Short selling is the practice of opening a position that will increase in value if a financial instrument’s price decreases. This position is opened by borrowing shares of a stock or other asset that the investor believes will fall in value.
The investor then sells these shares to buyers that are willing to pay the market price and buys them back at a lower price following a decline before the borrowed shares have to be returned. The investor then keeps the difference between the price they sold the shares for and the lower price they brought them back at.
A short seller is a bearish investor. They borrow funds from a brokerage on margin, it’s a high-risk way of investing, but can bring high rewards. That’s why it’s more likely that hedge funds will short stocks, rather than individual investors.
Jim Chanos of Kynikos and George Soros are among the world’s most famous short sellers. Chanos helped expose Enron and Soros bet against The Bank of England when he shorted the British Pound. In recent years the film The Big Short brought Michael Burry to fame. Then there was David Einhorn, who shorted Lehman Brothers.
How short selling works
Most people, when they think of the stock market, understand it to be a place where you buy shares in a company, wait for them to increase in value and ultimately sell them to make a profit. In this case, the buyer is ‘bullish’ because they believe the value will increase.
If the share price loses value, you sell them at a loss, or hold on, hoping for them to eventually recover. That is a basic overview of how the stock market works, but there’s actually a lot more to it.
Short selling is the opposite of this because it involves betting against the company, that’s when the investor is ‘bearish’ because they believe the company share price will fall.
In a nutshell:
- The short seller borrows the stock from the broker, e.g. 1000 shares of GameStop.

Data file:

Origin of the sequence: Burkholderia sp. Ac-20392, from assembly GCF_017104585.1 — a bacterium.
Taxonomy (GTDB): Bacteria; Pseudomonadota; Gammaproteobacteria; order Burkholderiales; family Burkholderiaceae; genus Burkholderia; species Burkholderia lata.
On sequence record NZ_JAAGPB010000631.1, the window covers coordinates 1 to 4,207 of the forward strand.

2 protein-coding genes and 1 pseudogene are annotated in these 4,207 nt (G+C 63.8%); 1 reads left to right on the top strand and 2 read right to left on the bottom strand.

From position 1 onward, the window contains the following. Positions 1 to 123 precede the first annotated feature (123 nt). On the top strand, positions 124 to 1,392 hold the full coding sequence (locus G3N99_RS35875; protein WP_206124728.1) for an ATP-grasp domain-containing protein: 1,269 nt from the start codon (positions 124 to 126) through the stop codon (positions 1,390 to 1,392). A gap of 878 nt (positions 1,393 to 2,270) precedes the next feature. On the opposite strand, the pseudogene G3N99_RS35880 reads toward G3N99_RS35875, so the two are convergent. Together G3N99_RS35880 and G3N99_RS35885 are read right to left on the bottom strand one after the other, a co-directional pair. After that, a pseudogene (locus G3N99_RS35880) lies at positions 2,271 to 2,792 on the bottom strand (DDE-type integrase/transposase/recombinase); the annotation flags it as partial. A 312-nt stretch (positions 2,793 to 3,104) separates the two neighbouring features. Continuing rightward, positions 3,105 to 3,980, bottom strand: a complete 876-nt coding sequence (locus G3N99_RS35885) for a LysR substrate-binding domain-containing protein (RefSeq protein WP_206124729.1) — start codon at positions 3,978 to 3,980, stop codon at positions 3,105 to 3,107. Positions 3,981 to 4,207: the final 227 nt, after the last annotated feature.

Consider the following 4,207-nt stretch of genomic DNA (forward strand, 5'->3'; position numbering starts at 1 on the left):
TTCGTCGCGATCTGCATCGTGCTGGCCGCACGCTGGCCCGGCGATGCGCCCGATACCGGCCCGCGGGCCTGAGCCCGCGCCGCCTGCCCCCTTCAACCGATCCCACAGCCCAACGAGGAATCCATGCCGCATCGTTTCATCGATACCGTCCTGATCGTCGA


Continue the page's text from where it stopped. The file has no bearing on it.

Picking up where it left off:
- Then sells these shares at the current market rate of $17 for $17k total.
- They set a specific date for when they think the GameStop share price will go down e.g. in one month.
- Then they buy back the stock at the lower rate of $15 for $15k when it falls.
- They return the borrowed stocks back to the broker.
- Keeping the difference of $2k as profit.
While the hedge fund holds the borrowed stocks, they pay the broker interest and commission fees. But if the stock doesn’t fall as predicted, then they’re on the hook for an increasing amount of money.
In the case of a short squeeze, if the price escalates rapidly, the broker will demand the shares are returned. This is a margin call and forces the hedge fund into buying back the shares at a much higher price.
The difference between buying and shorting stocks is the amount you stand to lose. While a buyer of a stock can risk their full stake if the stock goes to zero, there is no limit on the amount a short seller can lose.
Advantages of short selling
The advantages of short selling include:
Potential high profit
Although a risky investment tactic, If an investor’s predictions and analysis is correct there is the potential to make very high profits from short selling. The profit is determined by the difference between what they opened the short sell at and what they closed at.
Little initial capital required
As the investor is borrowing the stocks from a broker for a specified amount of time before they return them, they do not require large amounts of capital to open their short sell position with the purchase of the stocks.
Hedging against over holdings
Short selling can be used to provide additional risk protection for your overall investment portfolio. Experienced investors often use short positions to hedge long positions that they hold for a better return.
Disadvantages of short selling
The disadvantages of short selling include:
Potential unlimited losses
When it comes to short selling the losses you can make if your analysis and predictions are wrong can be limitless. If the stocks increase in value, the broker may recall the borrowed stock. This is a margin call and forces the investor into buying back the shares at a much higher price. There is no limit to the losses an investor can incur in short selling.
Investors need a margin account
To open a short position, the investor will be required to have a margin account and will often also be liable to pay interest on the value of the borrowed shares for as long as the position is open. As the investor is essentially investing with borrowed money, they are using leverage which can magnify losses.
Regulators can impose bans on short sales in a specific sector or in some cases in the broad market. This is done to help avoid panic and selling pressure. But doing so can cause a sudden surge in share prices, leaving the short seller to cover short positions at massive losses.